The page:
A similar study in South Africa also discovered that a lack of resources and the poor-quality equipment used by school health nurses compromises the quality of care offered to school children (Dibakwane & Peu 2018). Another study by Haider, Ahmad and Ahmed (2018) found that a lack of school health infrastructure, such as properly ventilated classrooms and insufficient medicines, vaccines and sanitation facilities, serves as a key barrier to the provision of school healthcare services. One study described a lack of planning at the national level as a reason for inadequate school health supplies (Saito et al. 2014).

Lack of consultation rooms

Furthermore, the participants stated that there is a lack of consultation rooms, which compromises the privacy of the learners when performing physical examinations:

‘The place itself is not really fit to do physical examination, because sometimes there is no curtains to cover the window; there is no bed where you will do physical examination.’ (P9, Male, Registered Nurse)

These findings relate to those reported by Dibakwane and Peu (2018), who indicated that school health nurses need more space when offering services such as physical examinations, screening and health education. The findings of the study also correlate with those of Kuponiyi et al. (2016), who argued that the lack of space for healthcare in many state schools limits the comprehensive delivery of services to the targeted recipients.

School management issues

A number of participants claimed that the education sector needs to be engaged on issues concerning school health in an effort to bring about change:

‘OK, sometimes there is a lack of communication with the school management. As a result of increased workload, some school principals may forget to check the school health programme on the noticeboard in order to inform the learners in advance that the service will be available at school on that particular day.’ (P4, Male, Registered Nurse)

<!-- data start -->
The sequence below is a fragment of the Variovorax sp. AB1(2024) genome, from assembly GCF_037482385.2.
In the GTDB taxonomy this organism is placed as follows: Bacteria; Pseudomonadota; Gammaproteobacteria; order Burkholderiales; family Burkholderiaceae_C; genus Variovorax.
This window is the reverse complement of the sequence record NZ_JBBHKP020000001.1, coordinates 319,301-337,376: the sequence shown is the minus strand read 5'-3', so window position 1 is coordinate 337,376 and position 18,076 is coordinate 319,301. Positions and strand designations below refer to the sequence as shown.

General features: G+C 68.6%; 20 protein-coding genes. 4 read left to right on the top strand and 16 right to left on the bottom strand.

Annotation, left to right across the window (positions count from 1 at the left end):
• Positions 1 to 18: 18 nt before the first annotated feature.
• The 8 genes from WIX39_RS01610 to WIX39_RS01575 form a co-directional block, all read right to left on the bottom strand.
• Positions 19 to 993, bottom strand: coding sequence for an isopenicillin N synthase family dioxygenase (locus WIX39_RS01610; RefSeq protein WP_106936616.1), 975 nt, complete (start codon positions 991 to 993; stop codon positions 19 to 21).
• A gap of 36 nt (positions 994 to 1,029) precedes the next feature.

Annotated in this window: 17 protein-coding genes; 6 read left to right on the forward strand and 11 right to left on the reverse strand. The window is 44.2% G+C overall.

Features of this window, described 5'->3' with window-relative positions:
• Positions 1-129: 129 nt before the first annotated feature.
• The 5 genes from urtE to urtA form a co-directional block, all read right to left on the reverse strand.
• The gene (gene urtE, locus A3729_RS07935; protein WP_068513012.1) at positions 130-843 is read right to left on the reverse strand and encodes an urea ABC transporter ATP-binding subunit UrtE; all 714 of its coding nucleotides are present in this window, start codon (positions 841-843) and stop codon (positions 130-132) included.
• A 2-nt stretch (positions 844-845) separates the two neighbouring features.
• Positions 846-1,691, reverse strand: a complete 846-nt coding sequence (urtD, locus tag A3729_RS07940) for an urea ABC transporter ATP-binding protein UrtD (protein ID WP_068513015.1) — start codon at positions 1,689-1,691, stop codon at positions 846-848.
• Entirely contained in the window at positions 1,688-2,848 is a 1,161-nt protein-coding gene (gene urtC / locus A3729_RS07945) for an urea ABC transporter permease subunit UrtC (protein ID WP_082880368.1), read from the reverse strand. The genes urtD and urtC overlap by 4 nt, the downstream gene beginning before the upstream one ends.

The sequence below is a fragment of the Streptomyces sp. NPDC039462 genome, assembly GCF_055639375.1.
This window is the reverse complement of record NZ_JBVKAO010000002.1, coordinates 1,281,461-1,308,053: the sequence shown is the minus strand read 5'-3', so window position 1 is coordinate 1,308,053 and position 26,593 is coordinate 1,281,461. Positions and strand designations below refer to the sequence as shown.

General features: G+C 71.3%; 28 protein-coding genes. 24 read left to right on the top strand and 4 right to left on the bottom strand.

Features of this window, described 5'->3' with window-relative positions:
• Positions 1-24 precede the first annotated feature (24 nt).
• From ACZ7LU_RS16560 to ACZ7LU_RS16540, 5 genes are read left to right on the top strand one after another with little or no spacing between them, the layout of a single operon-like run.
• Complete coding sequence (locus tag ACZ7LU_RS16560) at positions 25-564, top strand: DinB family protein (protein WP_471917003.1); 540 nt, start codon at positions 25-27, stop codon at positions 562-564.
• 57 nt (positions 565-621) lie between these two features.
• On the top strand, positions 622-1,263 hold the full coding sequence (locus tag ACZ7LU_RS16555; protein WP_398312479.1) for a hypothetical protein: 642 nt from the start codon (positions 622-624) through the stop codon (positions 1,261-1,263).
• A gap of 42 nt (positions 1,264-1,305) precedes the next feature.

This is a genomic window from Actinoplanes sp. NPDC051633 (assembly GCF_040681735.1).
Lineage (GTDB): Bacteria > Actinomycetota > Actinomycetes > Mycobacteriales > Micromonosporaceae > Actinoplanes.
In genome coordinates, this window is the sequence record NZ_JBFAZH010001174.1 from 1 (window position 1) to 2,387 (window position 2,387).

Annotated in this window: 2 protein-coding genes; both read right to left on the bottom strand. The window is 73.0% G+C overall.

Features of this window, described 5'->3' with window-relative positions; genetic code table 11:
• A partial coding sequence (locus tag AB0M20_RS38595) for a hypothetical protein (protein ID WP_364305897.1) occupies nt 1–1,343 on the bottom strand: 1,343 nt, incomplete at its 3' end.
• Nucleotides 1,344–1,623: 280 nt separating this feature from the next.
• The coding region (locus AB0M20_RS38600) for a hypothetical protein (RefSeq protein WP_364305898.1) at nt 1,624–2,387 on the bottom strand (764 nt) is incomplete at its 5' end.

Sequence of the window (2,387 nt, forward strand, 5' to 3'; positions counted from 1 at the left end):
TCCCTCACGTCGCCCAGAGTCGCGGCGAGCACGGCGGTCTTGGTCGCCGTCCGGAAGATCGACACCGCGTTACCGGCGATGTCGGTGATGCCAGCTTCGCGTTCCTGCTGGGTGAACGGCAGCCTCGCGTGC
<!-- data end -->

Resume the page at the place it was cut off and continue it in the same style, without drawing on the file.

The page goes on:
This indicates that there is a lack of support and collaboration from school management, yet school health teams are not denied access to render services at the schools. This is in contrast to a study conducted by Mohlabi et al. (2010) in South Africa, which discovered that some school principals refuse to allow nurses entry to their school premises. They argue that school health services belong to the Department of Health and not to the Department of Education; therefore, nurses should not enter schools.

Theme 3: Corrective measures to improve the delivery of school health services

This theme describes corrective measures for improving the delivery of school health services.

Ministry of Health should recruit school health nurses

The participants suggested that the MoHSS should recruit enough nurses to provide school health services:

‘I would recommend that the Ministry of Health … employ school health nurses, and our supervisors should make use of nurses responsible for school health.’ (P9, Male, Registered Nurse)

The recommendations from a study by Dibakwane and Peu (2018) concurred with these findings. They suggested that the government should employ new nurses or those who have retired as additional human resources. A similar recommendation from Mohlabi et al. (2010) was that a dedicated school health team should be allocated within the PHC system for the rendering of school health services.